I use seamonkey's mail program.  And I am generally aware that the mail is somewhere over at my ISP or some such.  But is it not also on my hard drive?

BTW,  I like linux because I can do things on my schedule, not on Bill Gates'.   I can explore what's out there without giving that SOB a dime. And I refuse to support a company that is interfering with Negroponte's One Laptop Per Child program, a program designed to bring computers to the world's poorest children.  As I understand it, Microsoft, for all intents and purposes, killed it because Negroponte didn't use windows. 

John
Logged

VL7.0 xfce4 Samsung RF511
caitlyn
Packager
Vectorian
****
Posts: 2876


WWW
« Reply #6 on: November 10, 2008, 11:50:22 am »

@sledgehammer:  If your isp uses imap rather than pop then, no, your e-mail is not on your hard drive.  It's on their server.

@Lyn:  Look into tor and privoxy -- these are tools for anonymous browsing which, when used with Firefox and setup correctly, should defeat your government's ability to track your every move online.  They do slow down browsing considerably and one consequence is that on multilingual pages you may get what's appropriate for the proxy server you are going through rather than the normal page in English.  I also recommend installing the tor button plugin so that you can disable tor and run at full speed whenever you want.  Both tor and privoxy are in the testing repos for both VL 5.9 and VL 6.0.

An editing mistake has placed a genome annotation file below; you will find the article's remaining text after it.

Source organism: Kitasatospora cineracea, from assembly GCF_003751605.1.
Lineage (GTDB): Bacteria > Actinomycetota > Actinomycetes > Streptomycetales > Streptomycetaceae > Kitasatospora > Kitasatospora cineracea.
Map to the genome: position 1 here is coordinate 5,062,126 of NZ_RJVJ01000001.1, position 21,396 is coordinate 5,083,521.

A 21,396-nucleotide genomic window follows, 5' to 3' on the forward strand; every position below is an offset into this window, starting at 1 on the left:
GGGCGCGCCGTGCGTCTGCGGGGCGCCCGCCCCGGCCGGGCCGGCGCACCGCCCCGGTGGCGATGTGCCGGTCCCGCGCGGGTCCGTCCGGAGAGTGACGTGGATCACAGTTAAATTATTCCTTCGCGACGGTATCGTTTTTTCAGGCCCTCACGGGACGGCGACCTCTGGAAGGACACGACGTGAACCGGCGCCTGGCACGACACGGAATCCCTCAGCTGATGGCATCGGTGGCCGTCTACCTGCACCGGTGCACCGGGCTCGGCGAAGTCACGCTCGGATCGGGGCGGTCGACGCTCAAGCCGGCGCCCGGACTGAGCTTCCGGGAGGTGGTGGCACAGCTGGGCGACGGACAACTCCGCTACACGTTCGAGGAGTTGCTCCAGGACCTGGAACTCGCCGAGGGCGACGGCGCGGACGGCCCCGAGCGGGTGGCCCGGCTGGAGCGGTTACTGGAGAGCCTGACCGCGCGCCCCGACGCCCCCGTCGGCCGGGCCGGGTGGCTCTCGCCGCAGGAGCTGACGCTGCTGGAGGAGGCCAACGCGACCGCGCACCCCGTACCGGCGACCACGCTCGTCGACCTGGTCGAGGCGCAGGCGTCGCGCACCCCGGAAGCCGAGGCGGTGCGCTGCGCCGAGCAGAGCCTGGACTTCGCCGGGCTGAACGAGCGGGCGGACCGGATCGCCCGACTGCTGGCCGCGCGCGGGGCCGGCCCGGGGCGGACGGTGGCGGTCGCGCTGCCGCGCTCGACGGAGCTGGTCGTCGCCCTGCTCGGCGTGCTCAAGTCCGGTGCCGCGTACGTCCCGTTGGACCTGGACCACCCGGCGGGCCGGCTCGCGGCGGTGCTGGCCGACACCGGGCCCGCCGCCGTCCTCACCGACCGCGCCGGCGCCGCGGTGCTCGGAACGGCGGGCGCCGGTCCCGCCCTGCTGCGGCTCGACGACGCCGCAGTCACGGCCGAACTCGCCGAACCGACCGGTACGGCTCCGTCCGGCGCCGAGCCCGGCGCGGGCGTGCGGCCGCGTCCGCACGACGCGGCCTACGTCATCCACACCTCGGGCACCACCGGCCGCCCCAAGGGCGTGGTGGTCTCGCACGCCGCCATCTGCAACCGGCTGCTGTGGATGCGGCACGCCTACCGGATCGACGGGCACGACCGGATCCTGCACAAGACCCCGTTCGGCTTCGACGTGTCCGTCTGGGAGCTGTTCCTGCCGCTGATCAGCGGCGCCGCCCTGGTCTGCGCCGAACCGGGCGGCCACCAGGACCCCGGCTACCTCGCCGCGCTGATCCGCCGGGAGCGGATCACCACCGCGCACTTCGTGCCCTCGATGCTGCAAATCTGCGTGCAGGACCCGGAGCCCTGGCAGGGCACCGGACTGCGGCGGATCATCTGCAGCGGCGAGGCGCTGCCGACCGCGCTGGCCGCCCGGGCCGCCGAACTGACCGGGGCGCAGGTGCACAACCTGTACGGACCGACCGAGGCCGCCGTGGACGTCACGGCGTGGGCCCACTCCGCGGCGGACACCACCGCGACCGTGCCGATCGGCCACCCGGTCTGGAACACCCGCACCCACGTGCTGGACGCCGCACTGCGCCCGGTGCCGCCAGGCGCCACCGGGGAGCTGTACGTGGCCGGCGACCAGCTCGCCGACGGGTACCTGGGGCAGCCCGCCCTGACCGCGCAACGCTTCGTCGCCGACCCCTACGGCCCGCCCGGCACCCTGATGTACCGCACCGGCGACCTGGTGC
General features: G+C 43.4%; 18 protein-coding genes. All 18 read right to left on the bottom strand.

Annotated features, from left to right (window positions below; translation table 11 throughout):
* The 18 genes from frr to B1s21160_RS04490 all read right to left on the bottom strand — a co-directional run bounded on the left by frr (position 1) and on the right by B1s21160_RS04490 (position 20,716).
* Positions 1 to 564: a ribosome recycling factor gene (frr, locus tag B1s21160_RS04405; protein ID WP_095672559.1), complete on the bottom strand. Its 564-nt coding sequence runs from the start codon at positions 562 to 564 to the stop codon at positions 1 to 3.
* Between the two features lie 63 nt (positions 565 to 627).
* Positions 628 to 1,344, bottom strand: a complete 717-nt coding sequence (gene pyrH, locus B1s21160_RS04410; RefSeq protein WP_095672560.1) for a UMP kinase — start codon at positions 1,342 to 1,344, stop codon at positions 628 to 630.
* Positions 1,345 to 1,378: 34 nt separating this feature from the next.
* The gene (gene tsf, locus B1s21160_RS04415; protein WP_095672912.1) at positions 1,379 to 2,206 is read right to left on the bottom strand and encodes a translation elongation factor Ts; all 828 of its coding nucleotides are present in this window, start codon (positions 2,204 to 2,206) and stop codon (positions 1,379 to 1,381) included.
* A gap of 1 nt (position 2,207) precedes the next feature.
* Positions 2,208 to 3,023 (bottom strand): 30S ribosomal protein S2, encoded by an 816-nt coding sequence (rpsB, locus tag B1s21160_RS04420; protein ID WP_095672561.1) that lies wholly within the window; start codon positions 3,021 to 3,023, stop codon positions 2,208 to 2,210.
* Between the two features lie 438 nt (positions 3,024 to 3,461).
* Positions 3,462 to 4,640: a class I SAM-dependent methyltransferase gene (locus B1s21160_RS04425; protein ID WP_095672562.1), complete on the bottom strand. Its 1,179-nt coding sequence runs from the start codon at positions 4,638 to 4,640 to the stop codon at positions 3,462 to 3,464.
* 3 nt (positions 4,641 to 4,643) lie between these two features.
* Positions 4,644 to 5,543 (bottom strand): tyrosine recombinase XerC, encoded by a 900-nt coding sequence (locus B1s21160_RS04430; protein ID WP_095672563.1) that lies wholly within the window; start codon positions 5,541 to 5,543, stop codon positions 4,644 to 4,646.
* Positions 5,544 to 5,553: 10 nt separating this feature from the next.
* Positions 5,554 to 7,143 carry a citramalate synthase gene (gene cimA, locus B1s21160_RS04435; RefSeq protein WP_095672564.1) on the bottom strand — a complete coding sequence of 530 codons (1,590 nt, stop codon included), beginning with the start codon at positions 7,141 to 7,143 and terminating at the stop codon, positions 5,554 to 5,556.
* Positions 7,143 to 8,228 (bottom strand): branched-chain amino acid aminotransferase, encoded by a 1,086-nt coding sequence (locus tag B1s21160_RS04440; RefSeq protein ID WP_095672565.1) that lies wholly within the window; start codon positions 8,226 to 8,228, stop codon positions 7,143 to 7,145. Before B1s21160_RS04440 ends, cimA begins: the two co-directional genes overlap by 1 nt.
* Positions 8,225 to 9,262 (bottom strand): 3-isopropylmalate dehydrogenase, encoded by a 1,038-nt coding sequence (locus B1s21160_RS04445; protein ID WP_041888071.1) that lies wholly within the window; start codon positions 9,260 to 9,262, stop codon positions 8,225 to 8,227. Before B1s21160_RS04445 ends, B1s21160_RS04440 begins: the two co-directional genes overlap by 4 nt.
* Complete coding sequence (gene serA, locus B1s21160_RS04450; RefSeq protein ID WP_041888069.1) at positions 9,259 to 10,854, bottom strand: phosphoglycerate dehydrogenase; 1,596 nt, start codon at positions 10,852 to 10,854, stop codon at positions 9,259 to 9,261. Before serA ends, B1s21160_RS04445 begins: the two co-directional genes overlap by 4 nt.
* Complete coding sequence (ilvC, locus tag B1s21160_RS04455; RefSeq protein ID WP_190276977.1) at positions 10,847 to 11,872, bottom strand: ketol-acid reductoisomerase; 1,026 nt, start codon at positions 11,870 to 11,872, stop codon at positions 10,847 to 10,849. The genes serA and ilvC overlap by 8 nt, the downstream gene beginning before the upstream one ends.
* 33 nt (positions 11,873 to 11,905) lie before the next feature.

In general you are at the mercy of whomever is doing security for whatever part of the cloud your data is in.  Are your documents secure?  Who knows?  You sure don't.  As we've seen in both the U.S. and the U.K. you also have a mich higher level of potential government intrusion.  If you value your privacy then avoid cloud computing at all costs.  I do and expect to continue to do so for the forseeable future.

« Last Edit: November 10, 2008, 12:59:11 pm by caitlyn » Logged